Unified Core Network vs. Common SDN deployment

Common NFV/SDN implementations rely on virtualizing the EPC, so that the functions of the MME (Mobility Management Entity), the SGW (Serving Gateway), and the PGW (Packet Data Network Gateway) are each implemented in software and run on the same hardware. Drawbacks of this approach include:

  • the separation between the control and user plane is achieved by means of a switch, usually hardware-based and external to the network. This is a limitation of software-defined network functions;
  • the switch is designed to replace the PGW and obtain the IP connection which it sends to the eNodeB over the user plane. This means that it must support both GTP protocol for the user plane and IP which determines the high costs for such equipment.
  • the complexity of NFV requires additional effort from the network to accommodate it, which increases the overall cost of the solution.

The implementation of YateUCN differs significantly from the above.

First, it uses commodity hardware, so no special-purpose equipment needs is needed. Simply put, YateUCN is a COTS server, which completely diminishes investment, staff, space, and power requirements.

Secondly, YateUCN differs from virtualized EPC because it implements a unique software, based on Yate, that performs all functions of the MME, SGW, and PGW. All-software implementation also means that multiple protocols (Diameter, SS7) are equally implemented in YateUCN, and no additional implementations are required for the core to connect to the Home Subscriber Server or IMS. This helps operators cut down on highly specialized staff needs and facilitates inter-working with legacy networks.

Thirdly, instead of using a hardware switch, YateUCN implements it in the Yate kernel. Because the Unified Core Network is based on Yate, an expandable Linux-based telephony engine, it was possible to integrate a software switch in the core software, allowing for much faster data processing and eliminating the need to work with multiple vendors.

YateUCN core network solution removes the barriers of entering the market due to simplicity, scalability and low cost. YateUCN specifications features and specifications list can be accessed here.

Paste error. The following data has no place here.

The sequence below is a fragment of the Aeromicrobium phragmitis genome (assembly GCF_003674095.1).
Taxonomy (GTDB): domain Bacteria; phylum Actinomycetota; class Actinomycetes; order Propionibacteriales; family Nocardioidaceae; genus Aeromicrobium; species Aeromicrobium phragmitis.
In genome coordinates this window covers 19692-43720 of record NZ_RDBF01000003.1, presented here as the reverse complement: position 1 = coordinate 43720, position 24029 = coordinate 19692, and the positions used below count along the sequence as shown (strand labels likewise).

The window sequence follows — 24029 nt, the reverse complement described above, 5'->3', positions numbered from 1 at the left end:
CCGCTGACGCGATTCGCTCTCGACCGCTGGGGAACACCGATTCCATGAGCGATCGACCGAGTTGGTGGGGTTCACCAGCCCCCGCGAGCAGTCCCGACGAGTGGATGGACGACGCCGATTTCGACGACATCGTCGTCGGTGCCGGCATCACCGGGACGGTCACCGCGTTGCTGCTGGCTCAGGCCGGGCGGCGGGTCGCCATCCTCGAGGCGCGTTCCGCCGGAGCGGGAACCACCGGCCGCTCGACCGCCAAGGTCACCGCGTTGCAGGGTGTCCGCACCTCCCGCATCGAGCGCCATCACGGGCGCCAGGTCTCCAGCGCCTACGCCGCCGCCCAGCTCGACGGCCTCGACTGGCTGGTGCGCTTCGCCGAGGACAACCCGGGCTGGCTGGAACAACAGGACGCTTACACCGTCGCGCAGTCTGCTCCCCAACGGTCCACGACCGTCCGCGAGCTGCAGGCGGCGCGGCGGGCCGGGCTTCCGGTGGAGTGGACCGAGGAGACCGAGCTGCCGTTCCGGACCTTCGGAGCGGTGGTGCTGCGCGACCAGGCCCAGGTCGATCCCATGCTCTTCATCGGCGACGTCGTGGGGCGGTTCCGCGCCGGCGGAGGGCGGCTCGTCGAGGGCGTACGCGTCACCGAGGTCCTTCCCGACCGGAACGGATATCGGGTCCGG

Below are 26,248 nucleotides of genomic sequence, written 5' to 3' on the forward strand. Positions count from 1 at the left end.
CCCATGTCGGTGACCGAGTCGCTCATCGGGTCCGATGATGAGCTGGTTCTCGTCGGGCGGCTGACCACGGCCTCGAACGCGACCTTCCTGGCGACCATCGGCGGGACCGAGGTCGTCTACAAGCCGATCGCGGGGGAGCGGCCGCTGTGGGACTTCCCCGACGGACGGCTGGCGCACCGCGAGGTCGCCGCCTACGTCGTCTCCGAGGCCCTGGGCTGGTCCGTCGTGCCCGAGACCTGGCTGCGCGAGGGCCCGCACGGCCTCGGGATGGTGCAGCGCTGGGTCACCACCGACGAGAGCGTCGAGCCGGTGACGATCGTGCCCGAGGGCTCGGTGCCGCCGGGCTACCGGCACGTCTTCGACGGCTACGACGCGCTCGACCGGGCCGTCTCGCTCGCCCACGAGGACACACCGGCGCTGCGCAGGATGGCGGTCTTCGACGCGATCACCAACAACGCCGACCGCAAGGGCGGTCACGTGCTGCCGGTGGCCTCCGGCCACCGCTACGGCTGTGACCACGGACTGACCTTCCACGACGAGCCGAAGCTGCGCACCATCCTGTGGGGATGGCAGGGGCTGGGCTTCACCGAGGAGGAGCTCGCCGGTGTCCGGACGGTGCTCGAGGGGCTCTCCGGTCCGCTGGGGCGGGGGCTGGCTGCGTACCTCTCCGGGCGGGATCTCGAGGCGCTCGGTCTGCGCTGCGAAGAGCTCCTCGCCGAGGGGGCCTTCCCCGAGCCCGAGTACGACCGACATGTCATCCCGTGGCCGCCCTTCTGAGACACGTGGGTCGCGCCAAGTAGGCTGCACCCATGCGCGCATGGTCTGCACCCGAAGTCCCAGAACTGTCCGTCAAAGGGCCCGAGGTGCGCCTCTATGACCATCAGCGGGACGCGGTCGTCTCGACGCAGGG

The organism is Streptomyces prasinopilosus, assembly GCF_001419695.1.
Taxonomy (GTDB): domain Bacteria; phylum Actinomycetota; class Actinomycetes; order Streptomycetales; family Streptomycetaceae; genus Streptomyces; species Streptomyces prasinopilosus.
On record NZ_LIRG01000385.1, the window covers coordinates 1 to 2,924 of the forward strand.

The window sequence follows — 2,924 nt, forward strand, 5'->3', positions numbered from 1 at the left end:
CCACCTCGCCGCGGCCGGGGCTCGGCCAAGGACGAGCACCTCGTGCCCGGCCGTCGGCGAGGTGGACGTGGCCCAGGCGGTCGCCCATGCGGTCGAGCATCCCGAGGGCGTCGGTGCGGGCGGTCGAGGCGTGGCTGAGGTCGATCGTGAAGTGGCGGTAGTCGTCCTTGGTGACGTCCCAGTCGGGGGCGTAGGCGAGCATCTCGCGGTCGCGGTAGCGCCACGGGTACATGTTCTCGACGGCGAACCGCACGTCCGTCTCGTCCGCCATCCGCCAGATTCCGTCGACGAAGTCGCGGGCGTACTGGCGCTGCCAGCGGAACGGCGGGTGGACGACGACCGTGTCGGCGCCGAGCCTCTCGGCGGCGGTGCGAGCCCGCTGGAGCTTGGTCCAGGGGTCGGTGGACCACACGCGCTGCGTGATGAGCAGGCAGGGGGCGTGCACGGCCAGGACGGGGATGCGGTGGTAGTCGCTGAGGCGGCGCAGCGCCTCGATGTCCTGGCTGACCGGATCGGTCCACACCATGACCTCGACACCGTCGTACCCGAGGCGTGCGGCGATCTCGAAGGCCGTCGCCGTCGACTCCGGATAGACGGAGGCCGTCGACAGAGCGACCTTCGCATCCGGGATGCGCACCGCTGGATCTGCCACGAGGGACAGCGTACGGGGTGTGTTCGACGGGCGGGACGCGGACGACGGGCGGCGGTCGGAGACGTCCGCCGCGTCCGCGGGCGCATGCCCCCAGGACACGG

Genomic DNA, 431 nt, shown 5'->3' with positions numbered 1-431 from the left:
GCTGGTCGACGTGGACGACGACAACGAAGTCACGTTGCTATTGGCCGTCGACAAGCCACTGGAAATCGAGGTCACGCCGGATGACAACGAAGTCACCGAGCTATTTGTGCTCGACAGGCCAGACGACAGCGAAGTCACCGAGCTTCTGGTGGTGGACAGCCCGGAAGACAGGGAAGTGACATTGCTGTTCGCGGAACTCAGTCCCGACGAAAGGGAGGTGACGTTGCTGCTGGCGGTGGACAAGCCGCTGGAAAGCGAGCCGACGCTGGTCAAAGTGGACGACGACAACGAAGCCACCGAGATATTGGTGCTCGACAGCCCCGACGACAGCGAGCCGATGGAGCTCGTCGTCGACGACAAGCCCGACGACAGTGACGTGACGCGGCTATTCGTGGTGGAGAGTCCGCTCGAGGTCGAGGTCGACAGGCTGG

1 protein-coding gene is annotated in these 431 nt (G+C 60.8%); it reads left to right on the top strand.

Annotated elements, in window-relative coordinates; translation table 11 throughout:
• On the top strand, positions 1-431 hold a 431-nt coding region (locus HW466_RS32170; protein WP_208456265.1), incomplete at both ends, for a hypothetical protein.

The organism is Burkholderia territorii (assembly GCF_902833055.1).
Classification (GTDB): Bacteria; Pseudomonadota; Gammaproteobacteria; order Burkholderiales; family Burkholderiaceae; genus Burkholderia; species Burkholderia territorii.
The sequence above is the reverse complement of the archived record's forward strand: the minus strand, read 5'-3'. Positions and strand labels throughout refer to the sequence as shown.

Unified Core Network Demo with iPhone 6

Recently, we verified the interoperability of the new iPhone 6 with the Unified Core NetworkTM, by performing the industry’s first VoLTE call from a GSM mobile phone to iPhone 6, through a single unified switch. This is a Big Deal. Why?

First, Some Background on the Problem

One of the changes 4G LTE is forcing on mobile operators is the elimination of older SS7 MAP core networks of 2G and 3G in favor of IMS. However, many critical services, like roaming are not yet “fully baked” in IMS, so operators will probably continue to run 2G and 3G networks for the foreseeable future. In fact, mixed 2G/4G deployments are happening in many places right now and those operators are in the situation of installing and managing two nearly independent core networks.

The Solution

SS7Ware’s Unified Core Network (UCN), along with YateBTS is the answer to the 2G/4G mixed network problem. The UCN provides a “packet core” for routing internet traffic and an IMS/VoLTE core for handling calls and text messages. It works with YateBTS to support 2.5G GSM/GPRS handsets and with any standard eNodeB to support 4G LTE devices . We first introduced it with this video. (In that first video we referred to “OpenSAE” and “OpenVoLTE” as two different things, but we have since combined them into a single UCN server.)

Unified Core Network The switching, routing and mobility management functions of the core network (4G SAE/IMS and 2G Mobile Switching Center/Visitor Location Register/GPRS support node) are implemented in a single UCN server. This approach offers many advantages: